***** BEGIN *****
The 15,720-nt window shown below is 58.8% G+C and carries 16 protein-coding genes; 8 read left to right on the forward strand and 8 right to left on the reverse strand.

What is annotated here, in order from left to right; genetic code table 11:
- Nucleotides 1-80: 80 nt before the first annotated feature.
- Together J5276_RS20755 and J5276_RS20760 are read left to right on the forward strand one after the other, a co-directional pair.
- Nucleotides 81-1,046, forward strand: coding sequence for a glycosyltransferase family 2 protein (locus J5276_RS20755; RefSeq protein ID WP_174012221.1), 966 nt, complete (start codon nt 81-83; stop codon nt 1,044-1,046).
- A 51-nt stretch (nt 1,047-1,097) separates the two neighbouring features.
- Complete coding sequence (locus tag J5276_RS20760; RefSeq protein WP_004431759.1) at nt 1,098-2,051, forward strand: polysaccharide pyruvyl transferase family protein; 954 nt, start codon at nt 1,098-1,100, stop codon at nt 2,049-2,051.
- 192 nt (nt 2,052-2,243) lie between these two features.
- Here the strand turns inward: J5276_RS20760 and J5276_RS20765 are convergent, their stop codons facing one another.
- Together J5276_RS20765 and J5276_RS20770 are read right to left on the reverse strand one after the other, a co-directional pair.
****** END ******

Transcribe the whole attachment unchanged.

The 15,720-nt window shown below is 58.8% G+C and carries 16 protein-coding genes; 8 read left to right on the forward strand and 8 right to left on the reverse strand.

What is annotated here, in order from left to right; genetic code table 11:
- Nucleotides 1-80: 80 nt before the first annotated feature.
- Together J5276_RS20755 and J5276_RS20760 are read left to right on the forward strand one after the other, a co-directional pair.
- Nucleotides 81-1,046, forward strand: coding sequence for a glycosyltransferase family 2 protein (locus J5276_RS20755; RefSeq protein ID WP_174012221.1), 966 nt, complete (start codon nt 81-83; stop codon nt 1,044-1,046).
- A 51-nt stretch (nt 1,047-1,097) separates the two neighbouring features.
- Complete coding sequence (locus tag J5276_RS20760; RefSeq protein WP_004431759.1) at nt 1,098-2,051, forward strand: polysaccharide pyruvyl transferase family protein; 954 nt, start codon at nt 1,098-1,100, stop codon at nt 2,049-2,051.
- 192 nt (nt 2,052-2,243) lie between these two features.
- Here the strand turns inward: J5276_RS20760 and J5276_RS20765 are convergent, their stop codons facing one another.
- Together J5276_RS20765 and J5276_RS20770 are read right to left on the reverse strand one after the other, a co-directional pair.